Like many people, I had known Chris Kirubi before I met him. The industrialist, stocks investor, real estate mogul. The billionaire. And when he bought Capital FM from its visionary founder Lynda Holt in 2004, I was among the staff that he inherited thence beginning a direct relationship that lasted many years.
This man who insisted to be called Chairman or CK became more than a boss to us: he was a father figure; a mentor; a critic; a cheerleader. Let me tell you a story….
Sometime in 2005, I was invited by the then KTN Managing Editor Katua Nzile and Senior News Anchor Njoroge Mwaura to join the TV station as an anchor. Although my first media stint had been at KTN as a news intern a decade earlier, I had since established my comfort zone in radio working as a presenter, producer, programmes manager, newsreader and news editor. But the opportunity to anchor TV news was an honour that I didn’t want to pass. I would be following in the footsteps of Capital FM personalities who had worked at both stations such as Zain Verjee, Julie Gichuru and Jimmi Gathu. However, theirs was during the previous ownership; Capital was now under Chairman!
I needed to inform CK of the KTN offer and seek his consent to anchor the 9pm TV news while I retained my job as an editor and newsreader at Capital FM. When he came by the newsroom on his routine visits to the radio station, I nervously whispered to him, fingers crossed hoping for the best.
“Oh my word, congratulations!” was his reaction as he proceeded to announce it to my newsroom colleagues. He then walked me to the Pasara Cafe on the ground floor of Lonrho House for lunch. “I have one condition; tell the Standard Group CEO to write to Chris Kirubi acknowledging that although you will work for them I will remain your primary employer,” he ordered, explaining that insistence on the letter was his commitment that I had a home at Capital, no matter how the TV gig panned out.
CK became one of my biggest cheerleaders as a TV news anchor. “Why were you rushing over your words last night? …I haven’t seen you on air this week, what happened?…I watched your bulletin with some friends and they liked your delivery…” Occasionally, he would come from overseas travel and bring me expensive ties or cufflinks by luxury designers such as Hermes. “Every time you appear on TV, you represent the Capital FM brand,” he would say.
Chairman treated the Capital FM team as his family. He wholeheartedly celebrated people’s milestones be they weddings, graduations, or childbirths. When my former colleague the late Robin Njogu did his wedding in 2005, CK provided his sleek limousine and chauffeur for use at the ceremony. He attended the event using one of his other vehicles. Such gestures were repeated in different forms for other colleagues. Equally, many will speak of the support he extended to them in bereavement.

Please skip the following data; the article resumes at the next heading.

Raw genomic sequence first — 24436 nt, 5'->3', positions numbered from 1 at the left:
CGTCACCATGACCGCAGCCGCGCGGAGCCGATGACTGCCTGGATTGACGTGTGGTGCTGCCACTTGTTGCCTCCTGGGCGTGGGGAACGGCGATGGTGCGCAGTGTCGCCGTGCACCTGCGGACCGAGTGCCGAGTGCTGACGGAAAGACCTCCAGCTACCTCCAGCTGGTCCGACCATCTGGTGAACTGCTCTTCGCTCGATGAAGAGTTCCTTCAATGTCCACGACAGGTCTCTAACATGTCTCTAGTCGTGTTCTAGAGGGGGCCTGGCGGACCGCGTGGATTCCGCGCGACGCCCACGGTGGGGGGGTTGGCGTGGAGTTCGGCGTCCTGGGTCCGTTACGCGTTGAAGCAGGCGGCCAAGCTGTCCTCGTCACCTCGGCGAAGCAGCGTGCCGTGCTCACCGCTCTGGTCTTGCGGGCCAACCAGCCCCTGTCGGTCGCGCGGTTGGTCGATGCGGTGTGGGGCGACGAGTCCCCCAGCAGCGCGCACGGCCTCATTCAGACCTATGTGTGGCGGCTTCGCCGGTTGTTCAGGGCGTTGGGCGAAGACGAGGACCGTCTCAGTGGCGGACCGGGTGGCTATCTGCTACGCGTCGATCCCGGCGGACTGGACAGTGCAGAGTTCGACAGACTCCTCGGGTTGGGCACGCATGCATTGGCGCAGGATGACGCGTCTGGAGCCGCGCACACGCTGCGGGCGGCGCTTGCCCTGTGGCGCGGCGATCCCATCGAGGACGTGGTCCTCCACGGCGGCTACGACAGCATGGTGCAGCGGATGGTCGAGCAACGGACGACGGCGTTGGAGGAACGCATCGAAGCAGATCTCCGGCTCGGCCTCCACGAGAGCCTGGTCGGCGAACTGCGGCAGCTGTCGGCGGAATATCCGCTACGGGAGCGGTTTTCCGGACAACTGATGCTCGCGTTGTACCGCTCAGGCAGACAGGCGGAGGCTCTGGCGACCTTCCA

Youth empowerment and development was not just a catch phrase to Chris Kirubi; he practiced it by employing young people to his companies, giving opportunities to talent irrespective of background or social status. There was a time when his entire management team at Capital FM comprised of people under 35 years – from the General Manager, Editorial Director, Programmes Director to Finance, Sales and IT heads. A majority of the team under them was made up of even younger people.
Chairman knew everybody who worked at Capital FM by name or a designated nickname. He would ask to speak to ‘The Tall One, The Short One, The Criminal, Mswahili, Machungwa, Wa Kwitu, Macho Nne, The Giant, The Loud One,’. I was ‘that one with a bass’ or plainly, Latiff.
One of CK’s greatest qualities was his impeccable memory. He owned, managed and sat on the boards of many companies. A typical day would be extremely busy reviewing reports, issuing instructions and guidance to managers in various sectors. Add that to the government and international advisory roles that he played. Yet he was able to process and retain all this information with great clarity.
Perhaps due to the proximity of Capital FM (Lonrho House) to his main office at International House, hardly two days would pass without CK coming to the radio station unless he was out of the country. He liked interacting directly with staff, taking a seat at the sales department and asking what a person was working on, the leads they were chasing, meetings held and progress of sales. He would then offer advise or give instructions to that person and turn to the next. This would replay across other departments in a seemingly informal manner. Only later did it we realise that he was very methodical and purposed in those engagements.
For instance, he would enter the newsroom, seek a brief of the day’s unfolding news and offer his opinion on some matters then suggest to a reporter to interview a certain personality for another perspective on the topic.
After two days, CK would casually walk into the newsroom and ask the reporter whether they had secured interviews for the deeper, more analytical story. This would be after asking the sales executive if they had executed his instructions. While the younger staff needed to take down notes, Chairman simply committed everything to memory.
This memory, laser-sharp focus and attention to detail stood out to me as some of his greatest qualities as an entrepreneur and business leader. They revealed a highly motivated person committed to hard work as the key to success. They also spoke of a man who was aware of himself and the potential within him.
I mourn a man who has left an indelible mark on me and thousands more; a man whom history will remember for his contribution to the country and humanity.
Fare thee well, Chairman. In the words of author Dan Brown, so long as they speak your name you shall never die.